Thread: Multithreading in C pthreads - Where to learn

  1. #1
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    Nov 2016

    Multithreading in C pthreads - Where to learn

    I looked at the book recommendations thread and couldn't find one - I'm looking for a book which thoroughly covers pthreads and multithreading/parallelism in C.

    I can find about 100 tutorials using Google but it's almost a laughable joke because every single one is just like "This is how to create a thread" with some silly counting or hello world example.

    I want to learn how to properly manage multiple threads, learn all of the primitives like semaphores, mutexes, critical sections, etc... Learn the common pitfalls, learn debugging techniques, and also some architectures on how to properly lay out a multithreaded application.. Not just spin up a few threads for demo purposes.

    I find it very hard to believe that there isn't a good primer on this for the 40+ year old programming language C... Yet I have not been able to find one.

    Any recommendations? It could be videos, it could be a lengthy blog, or a book... I just want to learn this complex topic thoroughly.
    Last edited by Asymptotic; 4 Weeks Ago at 03:50 PM.
    If I was homeless and jobless, I would take my laptop to a wifi source and write C for fun all day. It's the same thing I enjoy now!

  2. #2
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    May 2019
    Unfortunately I don't know of any texts in C, but then the subject is not so much a language concept, but a cross section of operating system details and computer science, with a bit of the CPU/hardware involved.

    You're going to find more material on various languages which apply generically once you know the interfaces to the critical components, and you listed most of them.

    There are a few interfaces which differ for each operating system, which all distill to the same basic notion of starting a thread which runs a given function (usually by function pointer), synchronization (mutexes/critical sections, waitable objects (condition variables), atomic operations, thread joins).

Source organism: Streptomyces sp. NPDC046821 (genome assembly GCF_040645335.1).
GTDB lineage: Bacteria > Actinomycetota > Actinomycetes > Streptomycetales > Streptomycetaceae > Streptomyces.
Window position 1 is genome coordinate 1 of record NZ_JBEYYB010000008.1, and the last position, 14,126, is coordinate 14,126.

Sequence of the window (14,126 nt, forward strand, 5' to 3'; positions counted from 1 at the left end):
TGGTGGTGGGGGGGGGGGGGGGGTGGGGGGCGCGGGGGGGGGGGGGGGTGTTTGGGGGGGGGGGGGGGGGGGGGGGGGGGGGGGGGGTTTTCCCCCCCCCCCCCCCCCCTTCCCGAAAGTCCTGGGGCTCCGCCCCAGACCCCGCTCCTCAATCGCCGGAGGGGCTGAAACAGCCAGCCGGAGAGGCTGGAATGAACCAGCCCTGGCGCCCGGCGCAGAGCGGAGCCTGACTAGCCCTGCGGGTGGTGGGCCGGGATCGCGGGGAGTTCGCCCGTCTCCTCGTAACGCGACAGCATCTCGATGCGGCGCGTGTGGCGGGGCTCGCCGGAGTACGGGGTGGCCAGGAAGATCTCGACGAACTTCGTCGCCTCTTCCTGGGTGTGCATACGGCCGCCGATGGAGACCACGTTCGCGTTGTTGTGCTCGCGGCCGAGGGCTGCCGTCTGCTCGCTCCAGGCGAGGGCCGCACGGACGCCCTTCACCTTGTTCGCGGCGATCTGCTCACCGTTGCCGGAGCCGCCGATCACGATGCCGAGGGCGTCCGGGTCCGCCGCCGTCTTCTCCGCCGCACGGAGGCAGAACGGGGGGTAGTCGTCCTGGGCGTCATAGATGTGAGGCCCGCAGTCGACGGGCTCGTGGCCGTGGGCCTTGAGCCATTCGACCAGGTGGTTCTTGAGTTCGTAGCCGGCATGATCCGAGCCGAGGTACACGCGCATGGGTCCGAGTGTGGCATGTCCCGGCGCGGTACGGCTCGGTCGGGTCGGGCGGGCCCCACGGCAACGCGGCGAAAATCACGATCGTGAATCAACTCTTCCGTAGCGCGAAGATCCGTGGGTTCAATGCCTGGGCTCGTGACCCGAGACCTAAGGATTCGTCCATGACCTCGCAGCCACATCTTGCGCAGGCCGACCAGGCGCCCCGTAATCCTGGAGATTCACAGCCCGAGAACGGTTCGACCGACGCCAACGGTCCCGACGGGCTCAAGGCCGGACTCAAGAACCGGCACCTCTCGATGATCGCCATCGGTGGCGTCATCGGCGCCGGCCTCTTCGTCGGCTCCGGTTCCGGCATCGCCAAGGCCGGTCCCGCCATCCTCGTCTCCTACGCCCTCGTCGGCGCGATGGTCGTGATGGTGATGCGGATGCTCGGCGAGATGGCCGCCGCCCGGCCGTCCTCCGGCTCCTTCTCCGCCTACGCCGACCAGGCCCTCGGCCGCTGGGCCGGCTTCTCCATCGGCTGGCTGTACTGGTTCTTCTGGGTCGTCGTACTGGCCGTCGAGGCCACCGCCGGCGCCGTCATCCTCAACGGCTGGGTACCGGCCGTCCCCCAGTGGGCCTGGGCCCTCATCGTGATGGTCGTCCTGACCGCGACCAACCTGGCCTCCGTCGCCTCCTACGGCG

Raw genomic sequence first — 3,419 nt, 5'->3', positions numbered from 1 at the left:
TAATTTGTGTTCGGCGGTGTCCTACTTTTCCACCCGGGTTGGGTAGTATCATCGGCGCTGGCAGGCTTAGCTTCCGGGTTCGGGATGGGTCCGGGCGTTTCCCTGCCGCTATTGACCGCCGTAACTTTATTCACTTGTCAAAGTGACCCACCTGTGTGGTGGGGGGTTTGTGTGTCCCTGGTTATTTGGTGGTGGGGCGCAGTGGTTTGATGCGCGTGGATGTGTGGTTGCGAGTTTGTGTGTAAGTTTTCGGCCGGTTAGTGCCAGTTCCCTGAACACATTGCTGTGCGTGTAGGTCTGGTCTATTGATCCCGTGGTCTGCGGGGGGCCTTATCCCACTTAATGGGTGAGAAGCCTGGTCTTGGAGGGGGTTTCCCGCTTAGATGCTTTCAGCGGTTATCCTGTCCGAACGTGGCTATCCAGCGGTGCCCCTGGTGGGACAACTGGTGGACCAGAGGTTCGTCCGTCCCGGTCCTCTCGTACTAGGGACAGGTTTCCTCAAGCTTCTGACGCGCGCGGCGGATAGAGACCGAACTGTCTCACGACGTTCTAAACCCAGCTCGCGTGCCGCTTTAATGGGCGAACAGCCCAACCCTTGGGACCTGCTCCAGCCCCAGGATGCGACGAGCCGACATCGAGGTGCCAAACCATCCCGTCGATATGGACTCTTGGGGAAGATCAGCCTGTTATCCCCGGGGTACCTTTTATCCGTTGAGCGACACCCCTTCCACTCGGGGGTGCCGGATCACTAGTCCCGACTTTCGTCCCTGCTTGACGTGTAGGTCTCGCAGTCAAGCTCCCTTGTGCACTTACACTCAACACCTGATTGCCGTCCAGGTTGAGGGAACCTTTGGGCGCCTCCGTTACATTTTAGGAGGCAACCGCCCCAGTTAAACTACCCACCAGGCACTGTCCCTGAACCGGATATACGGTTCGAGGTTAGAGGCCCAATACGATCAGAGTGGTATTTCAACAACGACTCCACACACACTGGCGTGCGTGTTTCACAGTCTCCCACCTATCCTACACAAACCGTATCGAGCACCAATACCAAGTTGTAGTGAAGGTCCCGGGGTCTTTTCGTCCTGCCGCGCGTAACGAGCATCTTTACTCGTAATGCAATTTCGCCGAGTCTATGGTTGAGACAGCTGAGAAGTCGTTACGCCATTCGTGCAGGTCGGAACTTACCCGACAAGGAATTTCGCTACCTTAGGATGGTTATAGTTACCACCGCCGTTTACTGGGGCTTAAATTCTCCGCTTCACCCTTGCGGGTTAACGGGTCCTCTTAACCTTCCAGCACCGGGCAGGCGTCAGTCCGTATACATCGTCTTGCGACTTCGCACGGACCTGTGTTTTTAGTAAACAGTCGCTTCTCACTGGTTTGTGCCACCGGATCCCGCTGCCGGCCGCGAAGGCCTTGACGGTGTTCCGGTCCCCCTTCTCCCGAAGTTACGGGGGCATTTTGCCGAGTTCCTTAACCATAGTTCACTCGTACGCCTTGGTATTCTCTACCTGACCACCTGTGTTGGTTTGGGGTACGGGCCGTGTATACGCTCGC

You may find better results searching for "concurrency" instead of "threading". Searching for examples and blogs, books and articles on the specifics might also be fruitful. For example, search for autoreset events, condition variables, lock free concurrency, atomic operations, etc.

    You may also benefit from reading on OpenMP.

    One of the problems you face is that there are several general approaches to the purpose of threading.

    One would be parallel algorithms, so you may want to search on those. Parallel implementation of quicksort, for example (not all that common), or other simpler computational work (multithreaded image processing, for example).

    Another is merely background processing. In GUI, the user may launch a task which does not finish quickly enough to be handled within an event response function, so it is tossed off to a thread. There are patterns for this type of operation using callback notifications. Typically, the task is launched, and when finished some function is called (sometimes by pointer to function) as a callback to indicate that work is finished.